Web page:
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desbyleo 02-17-2002 10:08 PM

Mounting mounting extended partition and its Logical drives
I have installed linux in dual boot box (win98) in its own hard disk (40GB). I initially partitioned 5GB for Linux and 130MB for swap when I installed Linux.

Now, I have created an extended partition for the remaining space and created 3 logical partition in it (each about 5GB each). I am studying Oracle and I want to simulate having multiple disk controllers/mount points (just in case you were wondering why I want to do this).

I have tried mounting the new partition using:
mount -t ext2 /dev/hdc3 /u01

But i get this:
mount: wrong fs type, bad option, bad superblock on /dev/hdc3,
or too many mounted file systems
(aren't you trying to mount an extended partition,
instead of some logical partition inside?)

The last line makes sence to me, but I don't know how to mount an extended partition and its logical partition.

FYI: hdc1 would be my root partition (where Linux is installed), and hdc2 would be my linux swap, although I can't really confirm this since I don't know how to display a partition table yet.

Could someone help. I've searched the forum for anything related to "extended partition" and got nothing related to mounting them. Non of my books even cover extended partition in linux.

Malicious 02-17-2002 10:29 PM

Have you created a file system on the partitions? If not use "mkfs -f ext2 /dev/hdxx" to create it. This is the counterpart of a dos format x:.

Malicious 02-17-2002 10:33 PM

Also, if /dev/hdc3 is the extended partition, you should not mount it directly. The logical partitions inside the exetended partition are the ones you should be mounting.

desbyleo 02-17-2002 10:48 PM

Yes, the logical partition are formatted (ext2).


Originally posted by Malicious
Also, if /dev/hdc3 is the extended partition, you should not mount it directly. The logical partitions inside the exetended partition are the ones you should be mounting.
I was already wondering about that when I frst thought I have to mount the extended partition.

So having said that, whats the mount command to mount logical partition (of type ext2)?

I noticed that hdc1 is the root partition (primary); hdc2 is the swap (primary); and NOW, hdc3 is the extended....

If the extended is known as hdc3, what do I refer to the first logical partition in the extended partition?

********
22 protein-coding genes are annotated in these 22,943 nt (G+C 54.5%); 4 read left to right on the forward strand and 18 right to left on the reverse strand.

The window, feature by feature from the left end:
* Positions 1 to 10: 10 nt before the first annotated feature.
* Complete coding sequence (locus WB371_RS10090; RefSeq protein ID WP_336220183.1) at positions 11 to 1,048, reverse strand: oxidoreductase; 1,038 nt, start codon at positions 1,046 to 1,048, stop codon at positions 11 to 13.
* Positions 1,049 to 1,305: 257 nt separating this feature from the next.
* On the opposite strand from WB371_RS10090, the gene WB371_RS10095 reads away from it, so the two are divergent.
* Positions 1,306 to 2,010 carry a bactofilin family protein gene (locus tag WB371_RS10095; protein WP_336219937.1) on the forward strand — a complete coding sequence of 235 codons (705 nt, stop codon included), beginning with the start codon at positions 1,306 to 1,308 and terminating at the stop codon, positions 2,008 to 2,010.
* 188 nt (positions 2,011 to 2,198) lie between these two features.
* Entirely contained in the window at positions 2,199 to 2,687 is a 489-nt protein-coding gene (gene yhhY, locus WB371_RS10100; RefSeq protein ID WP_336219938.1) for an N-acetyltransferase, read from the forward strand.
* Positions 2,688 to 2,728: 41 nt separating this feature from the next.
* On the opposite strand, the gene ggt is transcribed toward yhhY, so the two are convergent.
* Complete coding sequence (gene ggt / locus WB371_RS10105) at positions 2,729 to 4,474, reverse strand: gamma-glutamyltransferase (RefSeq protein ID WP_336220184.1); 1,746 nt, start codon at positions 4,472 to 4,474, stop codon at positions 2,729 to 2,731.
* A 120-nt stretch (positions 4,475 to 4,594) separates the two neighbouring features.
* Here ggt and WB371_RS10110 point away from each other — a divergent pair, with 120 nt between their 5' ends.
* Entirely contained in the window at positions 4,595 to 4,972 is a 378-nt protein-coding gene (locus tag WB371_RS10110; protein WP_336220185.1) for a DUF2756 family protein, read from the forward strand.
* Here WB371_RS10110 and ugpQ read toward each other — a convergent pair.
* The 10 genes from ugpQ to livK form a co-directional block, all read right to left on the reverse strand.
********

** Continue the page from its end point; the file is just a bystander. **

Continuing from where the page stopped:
Malicious 02-17-2002 11:05 PM

Do "fdisk /dev/hdc".

This will list all of the partitions on hdc. You should be able to determine the logical partitions that are inside the exended partion by looking at the begin/end addresses, if I remember correctly. I don't have any system handy that has exetended partitions and I can't remember exacly how the fdisk display looks. For each of the logical partitions, you must do a mkfs and then you can mount each one. Oracle will love it.

desbyleo 02-17-2002 11:08 PM

Got IT! Thanks for the effort. Turns out this was really a silly question. I run into some info regarding fdisk in Linux. So I ran that so that I could finally see how things were being situated in the hard disk. Well turns out hdc3 is the extended partition...which we knew, but the logical partition continued at hdc5. I guess it just keeps going with the hdc scheme (I thougt may be since its logical partitions it would have a different label, I guess not). But it does skips hdc4 (may be you could tell me why, or may be thats just how it deals with separating the extended partition from the actual logical partition, could you confirm that).

Anyhow, I guess the mount command is the same for logical partition as it is for primary partition: mount -t ext2 /dev/hdcx /mnt_point

I just needed to figure out the right device.

Thanks again, if you have anything you thhink I need to keep in mind, please...I'm all ears....

desbyleo 02-17-2002 11:10 PM

We must have been writing our replies almost simutaniously. Fdisk is exactly what I did before reading your reply and that helped me figured out what device my logical partition were exactly.

Thanks! Wish me luck in Oracle!

Malicious 02-17-2002 11:17 PM

I did a lot of work on Oracle 8i (8.1.5)on Linux. Ellison may be a dip, but he does put out some good product.

Good luck..

linuxcool 02-18-2002 01:01 AM

The partition numbers 1-4 are used to designate either primary or extended partitions. The numbers 5 and up designate logical partitions. That's why 4 was not used for a logical partition.

desbyleo 02-18-2002 03:29 PM

That makes sense...
Because hard disk can only have up to 4 primary partition, it only make sence that logical partition start with 5. I hope my logic is right on that one....

Malicious 02-18-2002 04:13 PM

Absolutely correct. That little tidbit slipped my mind; senior moment, senility, whatever. I mostly use smaller sized disks (lucked into a closeout on 4G and 10G drives and have a closet full) and don't usually have extended partitions or dual boots.

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